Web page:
TRAVERSE CITY, MI – Suppliers shouldn’t wait for the call from automakers planning the next big project with a global reach, says auto analyst Michael Robinet.

Those wait-and-see days are over, the managing director of IHS Automotive tells attendees of the Management Briefing Seminars here.

“Proactive suppliers are looking out to 2018 and 2019 and 2020,” he says. “They are saying, ‘We’ve got the technology to go with that platform.’ They are working early with OEM engineers and designers. Early involvement is important. Don’t let go of your engineers; you’re going to need them.”

Other checklist items for bold suppliers who seize the initiative include portfolio planning for optimal capacity and customer diversification, he says. “The industry is too swift for suppliers not to have regimented planning processes.”

Supplier proactivity is particularly vital as automakers build their vehicles on platforms designed for standardized, worldwide production. Seventy-five percent of the vehicles built worldwide are based on global architectures in production at multiple plants.

“Global platforms are here in a big way,” Robinet says. “If you haven’t accounted for it with tooling, research and manufacturing capabilities, you’ve missed a tremendous boat.”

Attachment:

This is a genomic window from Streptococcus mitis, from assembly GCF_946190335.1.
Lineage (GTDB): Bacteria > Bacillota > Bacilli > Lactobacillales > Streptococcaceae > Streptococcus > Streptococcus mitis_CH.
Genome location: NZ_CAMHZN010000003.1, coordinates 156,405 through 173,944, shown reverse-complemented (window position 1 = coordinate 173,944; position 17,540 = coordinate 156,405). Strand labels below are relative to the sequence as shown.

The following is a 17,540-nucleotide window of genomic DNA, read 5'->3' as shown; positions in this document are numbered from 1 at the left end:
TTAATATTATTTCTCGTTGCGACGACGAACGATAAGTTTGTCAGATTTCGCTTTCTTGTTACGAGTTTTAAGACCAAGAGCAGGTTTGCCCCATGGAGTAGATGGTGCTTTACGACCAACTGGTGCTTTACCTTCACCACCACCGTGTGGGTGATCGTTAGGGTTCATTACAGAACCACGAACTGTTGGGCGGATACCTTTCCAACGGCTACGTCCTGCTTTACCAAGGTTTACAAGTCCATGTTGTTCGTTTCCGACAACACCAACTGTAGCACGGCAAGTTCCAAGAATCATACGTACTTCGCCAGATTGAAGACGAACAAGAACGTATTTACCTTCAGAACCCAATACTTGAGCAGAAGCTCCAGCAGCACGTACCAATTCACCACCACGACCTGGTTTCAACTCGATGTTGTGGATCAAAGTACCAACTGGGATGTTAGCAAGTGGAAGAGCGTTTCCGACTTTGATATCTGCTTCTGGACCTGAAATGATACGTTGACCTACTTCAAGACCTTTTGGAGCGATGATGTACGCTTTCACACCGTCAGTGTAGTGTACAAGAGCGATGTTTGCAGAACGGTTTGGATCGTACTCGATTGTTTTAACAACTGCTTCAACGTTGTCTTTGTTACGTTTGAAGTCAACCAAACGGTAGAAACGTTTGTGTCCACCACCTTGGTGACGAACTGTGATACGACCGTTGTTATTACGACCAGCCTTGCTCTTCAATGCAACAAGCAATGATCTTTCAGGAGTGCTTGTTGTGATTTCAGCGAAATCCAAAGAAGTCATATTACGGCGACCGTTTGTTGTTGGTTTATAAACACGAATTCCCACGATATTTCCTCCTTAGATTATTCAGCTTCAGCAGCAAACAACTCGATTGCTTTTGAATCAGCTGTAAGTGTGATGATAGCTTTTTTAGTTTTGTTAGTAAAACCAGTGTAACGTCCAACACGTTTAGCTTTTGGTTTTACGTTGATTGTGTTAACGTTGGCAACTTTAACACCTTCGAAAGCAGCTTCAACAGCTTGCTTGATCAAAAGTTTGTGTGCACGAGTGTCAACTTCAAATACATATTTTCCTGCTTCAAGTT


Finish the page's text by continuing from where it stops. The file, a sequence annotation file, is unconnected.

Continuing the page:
Platforms with common components allow automakers to maintain a fast pace of offering new models. B-, C- and D-segment vehicles in particular share standard underpinnings. “Model proliferation is only possible with global platforms,” Robinet says.

“(Automakers) can’t sit on a vehicle for seven or eight years and think people will buy it,” he says. That’s applicable today even in countries such as Brazil, where model changes traditionally occur less often than in the U.S.

Robinet predicts worldwide new-vehicle launches will reach 161 models in 2018, compared with 73 a few years ago.

For the vehicles debuting in 2018, the heaviest product-development lifting will take place in 2015 and 2016, Robinet says.

U.S. automakers increasingly rely on platforms from Europe, especially since Chrysler and Fiat hooked up, he adds. “If you are a supplier, you need to be (in Europe). The world is becoming a smaller place.”